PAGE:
I was really nervous my first night there. I didn’t sleep at all. One of the guys that had come in earlier that day got back from his work release at about one in the morning and I was still awake. I said hi to the guy and he came over and talked to me about his case. He seemed to feel better about things after the discussion and after taking a shower he went straight to bed. I didn’t know how anyone could sleep in this environment. The COs were constantly coming in and messing with the lights or turning their flashlights on to check certain areas of the room. Eventually, around two thirty or three in the morning I fell asleep. I remember because I slept through breakfast. One someone informed me that I had missed breakfast another inmate chimed in that I should have at least gone down to grab my breakfast so that I could hand it to him. He was on a diet after all.
The first week or so I was shown the ropes of the facility by Mark the Crackhead that slept below me. Mark struck me as a nice guy now that he was sober. Had we met under different circumstances he would have probably caused me serious bodily injury, but given our current conditions he was on the whole rather kind. He explained the way things worked and how to get around the everyday hassles that the COs liked to impose on the inmates. He explained that everything we did in our block was videotaped because we were in the “glorified psych ward” as he put it.
“Let me guess: you’re on Adivan or Xanax, Seroquel or Adderall,” he said. I was on Xanax and I told him as much. “That’s why you’re in here,” he explained. “They don’t want to deal with the liability if you hang yourself.” I didn’t understand why I’d hang myself on the first day, but Mark explained that putting me in the block that I was put in was done to avoid a lawsuit. If they ignored the fact that I was on a ton of anti-depressants and I wound up killing myself then they were open to huge potential lawsuits. Apparently that was what really determined which block you were in. If you had an anger problem you went to A-block, if you were a minority you were in B-block, if you had psychiatric issues you were with us and if you had something that wasn’t like the others you went to the block at the very end of the hall. We all called them the troublemakers because they were always in orange, which is the color suit you had to wear if you misbehaved.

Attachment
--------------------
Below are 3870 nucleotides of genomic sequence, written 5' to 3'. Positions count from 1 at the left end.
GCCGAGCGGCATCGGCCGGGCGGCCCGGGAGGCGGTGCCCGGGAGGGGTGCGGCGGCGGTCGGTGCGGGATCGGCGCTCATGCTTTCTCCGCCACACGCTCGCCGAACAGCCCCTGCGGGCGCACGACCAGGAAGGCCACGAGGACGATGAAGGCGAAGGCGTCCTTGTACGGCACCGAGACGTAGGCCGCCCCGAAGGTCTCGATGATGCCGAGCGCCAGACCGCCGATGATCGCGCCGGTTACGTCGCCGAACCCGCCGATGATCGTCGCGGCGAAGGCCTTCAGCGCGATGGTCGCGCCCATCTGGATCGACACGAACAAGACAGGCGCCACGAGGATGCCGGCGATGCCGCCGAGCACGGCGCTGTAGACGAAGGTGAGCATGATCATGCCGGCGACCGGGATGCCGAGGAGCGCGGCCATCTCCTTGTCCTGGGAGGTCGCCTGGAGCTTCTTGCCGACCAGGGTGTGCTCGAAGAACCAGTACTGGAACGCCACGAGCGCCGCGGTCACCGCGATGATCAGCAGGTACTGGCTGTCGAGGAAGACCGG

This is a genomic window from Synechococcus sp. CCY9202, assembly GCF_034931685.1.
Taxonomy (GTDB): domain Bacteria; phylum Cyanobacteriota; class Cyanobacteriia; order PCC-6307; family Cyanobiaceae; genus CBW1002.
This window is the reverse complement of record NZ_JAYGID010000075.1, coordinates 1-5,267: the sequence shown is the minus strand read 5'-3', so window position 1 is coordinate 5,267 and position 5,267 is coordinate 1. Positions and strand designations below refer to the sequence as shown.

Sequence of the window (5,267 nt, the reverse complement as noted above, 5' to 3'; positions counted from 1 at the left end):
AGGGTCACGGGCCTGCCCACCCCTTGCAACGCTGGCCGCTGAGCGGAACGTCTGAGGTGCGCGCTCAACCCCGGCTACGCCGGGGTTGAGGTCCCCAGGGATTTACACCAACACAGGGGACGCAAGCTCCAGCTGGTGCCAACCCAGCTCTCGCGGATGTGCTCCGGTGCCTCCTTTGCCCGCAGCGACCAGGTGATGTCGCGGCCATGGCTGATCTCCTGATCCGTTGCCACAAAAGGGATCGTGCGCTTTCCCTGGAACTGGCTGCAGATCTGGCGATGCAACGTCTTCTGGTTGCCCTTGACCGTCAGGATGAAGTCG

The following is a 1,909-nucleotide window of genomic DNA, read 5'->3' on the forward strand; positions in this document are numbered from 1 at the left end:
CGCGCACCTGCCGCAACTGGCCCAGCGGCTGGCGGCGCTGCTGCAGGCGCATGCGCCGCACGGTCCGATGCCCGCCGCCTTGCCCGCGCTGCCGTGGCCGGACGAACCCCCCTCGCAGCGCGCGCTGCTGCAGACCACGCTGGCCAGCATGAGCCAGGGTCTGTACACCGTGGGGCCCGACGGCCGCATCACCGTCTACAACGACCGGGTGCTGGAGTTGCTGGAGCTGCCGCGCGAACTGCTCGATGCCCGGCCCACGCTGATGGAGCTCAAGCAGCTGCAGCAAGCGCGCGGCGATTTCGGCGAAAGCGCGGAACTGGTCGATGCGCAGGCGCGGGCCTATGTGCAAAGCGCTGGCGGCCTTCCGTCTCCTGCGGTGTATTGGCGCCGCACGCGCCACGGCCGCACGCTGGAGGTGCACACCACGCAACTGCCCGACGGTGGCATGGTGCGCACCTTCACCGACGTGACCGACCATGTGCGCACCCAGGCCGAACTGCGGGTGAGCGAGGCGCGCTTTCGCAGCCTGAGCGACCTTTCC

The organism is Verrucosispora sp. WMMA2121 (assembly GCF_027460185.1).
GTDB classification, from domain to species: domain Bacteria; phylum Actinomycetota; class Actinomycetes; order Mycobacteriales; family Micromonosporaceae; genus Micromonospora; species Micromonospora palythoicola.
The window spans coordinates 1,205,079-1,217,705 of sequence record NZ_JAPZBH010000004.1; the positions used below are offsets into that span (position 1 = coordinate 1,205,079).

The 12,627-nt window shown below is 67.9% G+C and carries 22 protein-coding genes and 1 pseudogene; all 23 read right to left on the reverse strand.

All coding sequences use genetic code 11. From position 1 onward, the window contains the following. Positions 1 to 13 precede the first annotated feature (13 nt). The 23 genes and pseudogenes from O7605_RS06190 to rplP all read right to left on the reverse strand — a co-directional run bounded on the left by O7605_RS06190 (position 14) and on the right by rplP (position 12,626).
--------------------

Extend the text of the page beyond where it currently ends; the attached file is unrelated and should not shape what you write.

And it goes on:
You joined a small clique based on what cell block you were in. Like any other niche in society there was a group and then a smaller subgroup within that group. I fit in among the professionals, that is the people that got to leave during the day to go to work. I got to leave to go to school and they got to leave to go to work. We saw each other the most often and hung out while we were waiting to go back in, getting ready for bed, or deciding what to watch on TV. It gave us all a feeling of comradery and the feeling that we weren’t in this alone. It gave us something to look forward to in a world where there was very little reason to get up in the morning and that was the one thing that made the whole experience bareable. That homosocial bonding made us feel like men in an environment where other men tried to scale us down to size and that really meant something at the end of the day.